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Calvert, Dave
Languages: English
Types: Unknown
Subjects: BH, GV, HX, JC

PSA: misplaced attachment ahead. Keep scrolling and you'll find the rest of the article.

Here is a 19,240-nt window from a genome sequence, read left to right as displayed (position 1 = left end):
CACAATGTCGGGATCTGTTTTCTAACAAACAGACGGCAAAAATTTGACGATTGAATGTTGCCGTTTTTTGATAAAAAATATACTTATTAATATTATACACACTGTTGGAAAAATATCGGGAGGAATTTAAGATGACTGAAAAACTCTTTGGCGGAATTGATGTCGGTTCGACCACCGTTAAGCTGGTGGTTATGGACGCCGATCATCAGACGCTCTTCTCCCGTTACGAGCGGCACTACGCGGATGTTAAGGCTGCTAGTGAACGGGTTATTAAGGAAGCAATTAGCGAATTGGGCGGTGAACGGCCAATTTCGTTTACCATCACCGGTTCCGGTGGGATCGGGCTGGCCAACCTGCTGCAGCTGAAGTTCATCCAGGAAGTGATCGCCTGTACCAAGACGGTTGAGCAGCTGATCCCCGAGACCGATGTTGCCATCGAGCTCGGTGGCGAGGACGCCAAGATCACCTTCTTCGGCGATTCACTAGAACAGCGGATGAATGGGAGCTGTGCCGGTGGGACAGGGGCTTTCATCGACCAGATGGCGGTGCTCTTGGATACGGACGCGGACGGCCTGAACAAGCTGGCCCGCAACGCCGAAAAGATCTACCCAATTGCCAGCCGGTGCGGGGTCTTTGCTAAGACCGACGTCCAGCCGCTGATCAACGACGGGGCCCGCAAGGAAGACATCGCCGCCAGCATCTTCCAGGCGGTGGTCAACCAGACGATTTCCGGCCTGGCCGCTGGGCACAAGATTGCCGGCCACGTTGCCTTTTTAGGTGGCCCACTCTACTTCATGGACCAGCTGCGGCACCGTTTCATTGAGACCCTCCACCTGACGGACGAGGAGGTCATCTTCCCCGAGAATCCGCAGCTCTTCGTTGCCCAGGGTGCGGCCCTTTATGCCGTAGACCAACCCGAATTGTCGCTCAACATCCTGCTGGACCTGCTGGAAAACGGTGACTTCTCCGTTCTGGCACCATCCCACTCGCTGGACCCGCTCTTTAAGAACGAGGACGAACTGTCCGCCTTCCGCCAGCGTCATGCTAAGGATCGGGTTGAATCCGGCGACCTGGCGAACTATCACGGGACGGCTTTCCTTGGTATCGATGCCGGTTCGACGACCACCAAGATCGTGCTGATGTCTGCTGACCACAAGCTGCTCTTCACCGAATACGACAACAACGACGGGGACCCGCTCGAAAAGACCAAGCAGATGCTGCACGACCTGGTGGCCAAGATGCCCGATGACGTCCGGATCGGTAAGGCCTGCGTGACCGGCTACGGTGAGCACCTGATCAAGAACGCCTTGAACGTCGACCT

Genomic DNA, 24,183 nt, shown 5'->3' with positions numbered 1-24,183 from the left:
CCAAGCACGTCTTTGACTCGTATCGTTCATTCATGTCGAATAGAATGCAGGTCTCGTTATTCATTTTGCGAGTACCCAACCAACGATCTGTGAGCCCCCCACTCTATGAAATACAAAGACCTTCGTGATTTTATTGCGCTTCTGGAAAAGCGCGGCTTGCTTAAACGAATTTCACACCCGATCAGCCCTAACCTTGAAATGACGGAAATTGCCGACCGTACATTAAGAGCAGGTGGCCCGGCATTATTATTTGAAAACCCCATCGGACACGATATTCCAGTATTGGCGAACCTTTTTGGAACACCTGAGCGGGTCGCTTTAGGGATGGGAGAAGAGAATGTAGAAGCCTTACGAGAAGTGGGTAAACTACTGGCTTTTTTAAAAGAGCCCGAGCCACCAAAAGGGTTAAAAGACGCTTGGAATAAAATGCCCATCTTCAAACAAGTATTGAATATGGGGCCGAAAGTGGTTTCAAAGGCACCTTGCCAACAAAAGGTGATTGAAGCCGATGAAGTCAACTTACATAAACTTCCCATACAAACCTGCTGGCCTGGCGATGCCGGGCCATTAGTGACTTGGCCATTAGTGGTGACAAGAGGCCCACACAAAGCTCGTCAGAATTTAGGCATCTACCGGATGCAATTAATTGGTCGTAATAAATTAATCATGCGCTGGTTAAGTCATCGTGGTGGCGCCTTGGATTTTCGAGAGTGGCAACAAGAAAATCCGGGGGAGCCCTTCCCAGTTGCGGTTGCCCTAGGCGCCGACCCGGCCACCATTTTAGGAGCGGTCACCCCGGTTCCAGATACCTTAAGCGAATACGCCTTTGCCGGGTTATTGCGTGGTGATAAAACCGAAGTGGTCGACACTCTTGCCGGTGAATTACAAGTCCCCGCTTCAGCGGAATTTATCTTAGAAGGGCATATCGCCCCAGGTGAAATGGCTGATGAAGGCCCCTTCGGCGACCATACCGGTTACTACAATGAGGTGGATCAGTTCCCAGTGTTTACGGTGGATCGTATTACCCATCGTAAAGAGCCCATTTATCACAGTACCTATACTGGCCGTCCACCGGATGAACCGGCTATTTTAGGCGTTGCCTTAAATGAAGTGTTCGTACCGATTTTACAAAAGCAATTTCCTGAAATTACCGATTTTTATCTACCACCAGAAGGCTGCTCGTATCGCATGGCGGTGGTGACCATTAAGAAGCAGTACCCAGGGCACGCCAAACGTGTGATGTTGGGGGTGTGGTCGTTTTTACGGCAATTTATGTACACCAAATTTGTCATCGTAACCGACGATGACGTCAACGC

This paper is a consideration of two complementary curiosities: the first is Red Oktober, an annual event held at the National Tramway Museum in Crich, Derbyshire which imagines urban Eastern bloc communism in the heart of rural middle England. The second curiosity is Mikhail Bakhtin’s paradoxical reflection that the medieval carnival is both irredeemably lost to modern (and post-modern) sensibilities, while he asserts, at the same time, that its ‘true festive character is indestructible’ (Bakhtin, 1984, p.9). Assessments of the carnivalesque remain divided on its efficacy whether as a space of political liberation or a space of reactionary catharsis. My argument here returns to Bakhtin’s understanding of the carnival as critically neither, but an open space whose ‘true festive character’ is an immersive second-life which he defines as ‘hostile to all that was immortalized and completed’.
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